I inadvertently began a new blog thread on words last week. I suppose it was inevitable in this writing business. The verse from Jaberwocky quoted below is testimony to the brilliance of Lewis Carroll. I remember being given a task years ago when teaching. We were asked to write nonsense words. It was actually harder than I'd first thought and, although I am not keen on the poem, you have to admire the skill.
`Twas brillig, and the slithy toves
Did gyre and gimble in the wabe:
All mimsy were the borogoves,
And the mome raths outgrabe.
This topic came from a chance advert for an up and coming poetry reading next month by poet Tony Harrison. His seminal work 'V' is to be read after 11pm because of the nature of some of the words used and swearing that is also contained in the work. Being blessed with a strong sense of curiosity I found that the poet had performed the poem previously and it was recorded on YouTube. The link to part 1 is below:-
This link leads to the other parts of the poem.
The questions that the poem raises are immensely powerful but it would be easy to dismiss the work because of the language. It wouldn't be difficult to re-write the poem without the swearing and racist words but then the point would be missed. The poem is a story of the author's early life and his ancestors and is centred round the graveyard where his family are interred and where he will eventually join them. The graveyard is on a short cut from the local football ground, Elland Road, Leeds, and a housing estate that has probable dwellings for some of the supporters. I recommend you access the poem.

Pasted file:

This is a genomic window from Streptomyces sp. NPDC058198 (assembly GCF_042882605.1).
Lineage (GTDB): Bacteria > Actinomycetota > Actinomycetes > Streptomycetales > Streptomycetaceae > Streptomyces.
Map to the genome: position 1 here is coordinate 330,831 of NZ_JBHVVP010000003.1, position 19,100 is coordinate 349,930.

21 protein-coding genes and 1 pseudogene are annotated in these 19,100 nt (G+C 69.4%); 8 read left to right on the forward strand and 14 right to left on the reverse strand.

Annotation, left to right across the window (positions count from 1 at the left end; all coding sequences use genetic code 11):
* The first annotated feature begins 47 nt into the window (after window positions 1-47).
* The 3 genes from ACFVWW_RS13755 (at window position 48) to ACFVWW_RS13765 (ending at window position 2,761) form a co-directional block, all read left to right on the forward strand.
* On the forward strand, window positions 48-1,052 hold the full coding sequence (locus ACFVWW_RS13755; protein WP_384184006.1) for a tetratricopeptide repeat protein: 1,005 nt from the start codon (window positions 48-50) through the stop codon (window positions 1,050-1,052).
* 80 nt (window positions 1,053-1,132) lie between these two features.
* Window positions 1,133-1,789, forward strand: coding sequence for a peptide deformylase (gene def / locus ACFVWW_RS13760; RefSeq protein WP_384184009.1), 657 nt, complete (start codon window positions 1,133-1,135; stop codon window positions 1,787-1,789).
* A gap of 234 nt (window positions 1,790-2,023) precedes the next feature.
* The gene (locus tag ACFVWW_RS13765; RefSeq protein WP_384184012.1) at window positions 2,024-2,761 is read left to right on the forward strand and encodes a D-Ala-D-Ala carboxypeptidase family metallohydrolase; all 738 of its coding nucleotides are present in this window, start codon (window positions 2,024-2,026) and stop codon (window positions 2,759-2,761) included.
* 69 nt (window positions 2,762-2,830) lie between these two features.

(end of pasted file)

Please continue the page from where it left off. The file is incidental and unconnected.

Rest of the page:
I used this word in my writing today. It is the sort of word in everyday use that can lighten your narrative and add the personal touch to your work. It allows the reader to get part way inside your mind rather like Tony Harrison with his words in the poem 'V'